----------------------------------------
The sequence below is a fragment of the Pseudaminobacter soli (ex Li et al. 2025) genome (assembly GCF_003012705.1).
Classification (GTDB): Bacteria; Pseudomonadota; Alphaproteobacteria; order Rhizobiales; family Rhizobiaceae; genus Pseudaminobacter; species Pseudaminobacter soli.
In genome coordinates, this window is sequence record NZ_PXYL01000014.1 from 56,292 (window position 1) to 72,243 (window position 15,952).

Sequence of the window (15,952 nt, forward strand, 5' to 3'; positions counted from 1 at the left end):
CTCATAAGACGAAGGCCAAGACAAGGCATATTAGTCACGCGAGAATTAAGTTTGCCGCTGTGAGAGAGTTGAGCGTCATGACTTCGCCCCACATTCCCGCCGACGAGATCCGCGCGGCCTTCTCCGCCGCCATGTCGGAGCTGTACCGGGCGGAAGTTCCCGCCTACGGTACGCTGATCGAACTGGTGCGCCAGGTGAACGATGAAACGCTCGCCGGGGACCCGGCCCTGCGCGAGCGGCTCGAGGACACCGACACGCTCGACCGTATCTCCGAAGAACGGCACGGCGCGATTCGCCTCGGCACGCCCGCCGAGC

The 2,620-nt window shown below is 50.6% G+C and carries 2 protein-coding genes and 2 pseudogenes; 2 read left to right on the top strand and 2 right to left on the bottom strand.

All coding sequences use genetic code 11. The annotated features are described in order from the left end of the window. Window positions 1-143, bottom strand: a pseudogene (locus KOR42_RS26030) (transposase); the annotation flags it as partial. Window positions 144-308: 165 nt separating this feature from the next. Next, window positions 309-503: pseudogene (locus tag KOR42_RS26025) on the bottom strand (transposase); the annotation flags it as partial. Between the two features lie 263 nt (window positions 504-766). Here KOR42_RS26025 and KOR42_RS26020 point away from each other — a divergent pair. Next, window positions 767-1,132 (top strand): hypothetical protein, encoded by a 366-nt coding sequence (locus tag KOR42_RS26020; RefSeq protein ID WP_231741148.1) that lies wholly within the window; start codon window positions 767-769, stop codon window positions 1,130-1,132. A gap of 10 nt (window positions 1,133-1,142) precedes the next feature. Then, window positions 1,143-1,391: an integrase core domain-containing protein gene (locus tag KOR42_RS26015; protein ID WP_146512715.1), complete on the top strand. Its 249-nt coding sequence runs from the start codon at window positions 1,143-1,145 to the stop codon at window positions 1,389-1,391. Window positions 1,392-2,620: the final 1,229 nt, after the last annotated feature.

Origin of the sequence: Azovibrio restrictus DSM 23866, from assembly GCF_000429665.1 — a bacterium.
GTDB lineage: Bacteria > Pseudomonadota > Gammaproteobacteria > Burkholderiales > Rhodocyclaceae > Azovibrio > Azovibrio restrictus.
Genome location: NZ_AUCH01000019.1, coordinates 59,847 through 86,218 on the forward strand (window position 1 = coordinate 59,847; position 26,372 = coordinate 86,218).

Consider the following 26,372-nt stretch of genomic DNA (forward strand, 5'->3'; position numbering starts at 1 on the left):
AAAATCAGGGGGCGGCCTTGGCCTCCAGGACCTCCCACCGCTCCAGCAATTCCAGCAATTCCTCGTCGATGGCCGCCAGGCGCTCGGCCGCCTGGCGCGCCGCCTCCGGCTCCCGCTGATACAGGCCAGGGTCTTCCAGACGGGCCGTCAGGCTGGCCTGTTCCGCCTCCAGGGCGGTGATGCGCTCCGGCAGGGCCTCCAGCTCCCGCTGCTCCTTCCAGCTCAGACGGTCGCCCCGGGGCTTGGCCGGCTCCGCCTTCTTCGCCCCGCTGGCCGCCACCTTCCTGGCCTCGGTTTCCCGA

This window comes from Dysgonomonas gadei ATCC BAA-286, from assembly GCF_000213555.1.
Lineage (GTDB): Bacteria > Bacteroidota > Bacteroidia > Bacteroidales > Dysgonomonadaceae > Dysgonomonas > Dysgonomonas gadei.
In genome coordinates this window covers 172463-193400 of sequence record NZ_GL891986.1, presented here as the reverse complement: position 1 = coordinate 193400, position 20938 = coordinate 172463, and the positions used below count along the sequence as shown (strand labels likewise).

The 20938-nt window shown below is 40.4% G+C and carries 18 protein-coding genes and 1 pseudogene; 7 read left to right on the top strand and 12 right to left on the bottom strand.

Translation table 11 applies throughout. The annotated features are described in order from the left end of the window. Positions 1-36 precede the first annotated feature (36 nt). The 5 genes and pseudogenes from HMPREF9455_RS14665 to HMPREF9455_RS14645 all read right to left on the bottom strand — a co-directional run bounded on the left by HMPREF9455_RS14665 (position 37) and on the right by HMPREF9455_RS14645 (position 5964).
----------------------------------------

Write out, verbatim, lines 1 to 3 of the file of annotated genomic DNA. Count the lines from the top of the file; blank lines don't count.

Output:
The sequence below is a fragment of the Pseudaminobacter soli (ex Li et al. 2025) genome (assembly GCF_003012705.1).
Classification (GTDB): Bacteria; Pseudomonadota; Alphaproteobacteria; order Rhizobiales; family Rhizobiaceae; genus Pseudaminobacter; species Pseudaminobacter soli.
In genome coordinates, this window is sequence record NZ_PXYL01000014.1 from 56,292 (window position 1) to 72,243 (window position 15,952).